In Xerox scanners/photocopiers randomly alter numbers in scanned documents, computer scientist David Kriesel shows that the Xerox WorkCentre 7535 randomly changes the numbers in its scans. The copier has firmware that tries to compress images by recognizing the numbers and letters in the documents it scans, and when it misinterprets those numbers, it produces untrustworthy output. The bug also occurs in the Xerox 7556 and possibly other machines, and as Kriesel points out, this could mean that engineering diagrams, invoices, prescriptions, architectural drawings and other documents whose numeric values are potentially a matter of life-and-death (or at least financial stability) are being randomly edited by machines we count on to produce faithful copies.
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Fast, Accurate Detection of 100,000 Object Classes on a Single Machine a prizewinning paper by Google Research scientists, describes a breakthrough in machine vision that can distinguish between a huge class of objects 20,000 times faster than before.
This so-called convolution operator is one of the key operations used in computer vision and, more broadly, all of signal processing. Unfortunately, it is computationally expensive and hence researchers use it sparingly or employ exotic SIMD hardware like GPUs and FPGAs to mitigate the computational cost. We turn things on their head by showing how one can use fast table lookup — a method called hashing — to trade time for space, replacing the computationally-expensive inner loop of the convolution operator — a sequence of multiplications and additions — required for performing millions of convolutions with a single table lookup.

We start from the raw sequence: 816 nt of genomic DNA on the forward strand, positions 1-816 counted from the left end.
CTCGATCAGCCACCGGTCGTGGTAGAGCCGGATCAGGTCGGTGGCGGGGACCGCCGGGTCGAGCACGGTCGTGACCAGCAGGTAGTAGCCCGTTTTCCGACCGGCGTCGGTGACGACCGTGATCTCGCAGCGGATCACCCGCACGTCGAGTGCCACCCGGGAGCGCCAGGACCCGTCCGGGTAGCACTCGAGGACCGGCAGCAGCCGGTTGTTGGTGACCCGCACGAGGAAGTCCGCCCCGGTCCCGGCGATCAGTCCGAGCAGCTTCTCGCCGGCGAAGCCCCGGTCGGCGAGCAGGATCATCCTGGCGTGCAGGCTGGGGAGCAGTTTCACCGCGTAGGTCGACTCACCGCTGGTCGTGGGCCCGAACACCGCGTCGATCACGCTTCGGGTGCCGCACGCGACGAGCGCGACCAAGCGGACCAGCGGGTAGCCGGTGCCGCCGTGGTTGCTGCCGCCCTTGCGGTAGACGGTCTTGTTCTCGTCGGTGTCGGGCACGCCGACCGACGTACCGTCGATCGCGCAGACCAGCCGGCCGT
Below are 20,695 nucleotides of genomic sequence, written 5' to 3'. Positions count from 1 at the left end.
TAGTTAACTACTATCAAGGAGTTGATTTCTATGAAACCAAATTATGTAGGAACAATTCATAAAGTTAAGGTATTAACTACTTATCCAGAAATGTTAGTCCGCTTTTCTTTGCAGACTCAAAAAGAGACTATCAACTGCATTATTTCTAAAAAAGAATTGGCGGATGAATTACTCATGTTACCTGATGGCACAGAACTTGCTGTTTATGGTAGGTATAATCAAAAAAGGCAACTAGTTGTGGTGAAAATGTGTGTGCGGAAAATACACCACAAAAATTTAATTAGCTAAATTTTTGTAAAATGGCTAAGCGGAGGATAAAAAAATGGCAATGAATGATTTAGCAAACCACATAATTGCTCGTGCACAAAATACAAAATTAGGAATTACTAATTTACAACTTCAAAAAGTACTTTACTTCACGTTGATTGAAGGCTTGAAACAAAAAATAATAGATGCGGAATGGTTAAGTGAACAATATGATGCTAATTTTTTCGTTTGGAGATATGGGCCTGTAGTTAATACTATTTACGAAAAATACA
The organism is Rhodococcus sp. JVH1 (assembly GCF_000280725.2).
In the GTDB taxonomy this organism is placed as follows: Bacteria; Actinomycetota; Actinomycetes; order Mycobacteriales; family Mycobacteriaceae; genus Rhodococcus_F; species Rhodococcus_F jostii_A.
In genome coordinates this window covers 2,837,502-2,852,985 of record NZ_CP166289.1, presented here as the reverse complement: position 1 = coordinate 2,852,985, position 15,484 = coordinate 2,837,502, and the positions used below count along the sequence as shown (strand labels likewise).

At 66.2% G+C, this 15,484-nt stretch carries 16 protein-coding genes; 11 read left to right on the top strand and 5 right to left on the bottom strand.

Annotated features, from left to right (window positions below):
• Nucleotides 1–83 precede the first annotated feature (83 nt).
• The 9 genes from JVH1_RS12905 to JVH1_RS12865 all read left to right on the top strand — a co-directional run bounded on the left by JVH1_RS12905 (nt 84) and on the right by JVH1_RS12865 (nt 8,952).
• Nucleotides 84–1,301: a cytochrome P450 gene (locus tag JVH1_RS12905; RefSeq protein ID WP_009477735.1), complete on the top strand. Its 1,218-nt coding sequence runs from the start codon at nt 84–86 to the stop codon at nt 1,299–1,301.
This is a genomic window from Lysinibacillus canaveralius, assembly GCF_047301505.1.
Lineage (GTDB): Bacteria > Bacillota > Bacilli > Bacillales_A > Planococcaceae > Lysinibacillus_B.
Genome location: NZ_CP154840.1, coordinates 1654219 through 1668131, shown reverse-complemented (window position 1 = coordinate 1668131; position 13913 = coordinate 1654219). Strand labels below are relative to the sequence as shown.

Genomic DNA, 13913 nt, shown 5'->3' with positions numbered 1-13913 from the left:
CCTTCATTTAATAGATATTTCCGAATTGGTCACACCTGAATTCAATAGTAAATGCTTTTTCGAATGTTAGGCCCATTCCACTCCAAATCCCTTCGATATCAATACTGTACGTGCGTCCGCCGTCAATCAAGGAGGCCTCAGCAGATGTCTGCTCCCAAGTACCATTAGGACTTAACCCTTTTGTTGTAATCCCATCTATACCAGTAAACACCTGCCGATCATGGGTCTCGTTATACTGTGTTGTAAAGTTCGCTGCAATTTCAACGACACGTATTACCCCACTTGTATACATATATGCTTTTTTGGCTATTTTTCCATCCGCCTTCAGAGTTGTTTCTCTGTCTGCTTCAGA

We demonstrate the advantages of our approach by scaling object detection from the current state of the art involving several hundred or at most a few thousand of object categories to 100,000 categories requiring what would amount to more than a million convolutions. Moreover, our demonstration was carried out on a single commodity computer requiring only a few seconds for each image. The basic technology is used in several pieces of Google infrastructure and can be applied to problems outside of computer vision such as auditory signal processing.
Fast, Accurate Detection of 100,000 Object Classes on a Single Machine
(Image: Clutter, a Creative Commons Attribution Share-Alike (2.0) image from neofob's photostream)
Martin Backes is selling a limited edition of 333 "Pixelhead" anonymity masks, which allow you to replace your face with the pixellated likeness of German Secretary of the Interior Hans-Peter Friedrich. Masks are made to order and to measure, take 4-6 weeks for delivery, and cost €158 with shipping.
The full face mask Pixelhead acts as media camouflage, completely shielding the head to ensure that your face is not recognizable on photographs taken in public places without securing permission. A simple piece of fabric creates a little piece of anonymity for the Internet age. The material used is elastic fabric for beach fashion and sports gear with a fashionable Pixel-style print of German Secretary of the Interior Hans-Peter Friedrich. The mask has holes for your eyes and mouth, so you can see and breathe comfortably while wearing the mask, secure in the knowledge that your image won’t be showing up anywhere you don’t want it to.
Pixelhead Limited Edition
Timo's video "Robot readable world" is made up of stitched-together found footage from computer vision systems, "exploring the aesthetics of the robot eye." It was inspired by Matt Jones's essay The Robot-Readable World, and it reminds me Laura Mulvey's idea of the Male Gaze.
Robot readable world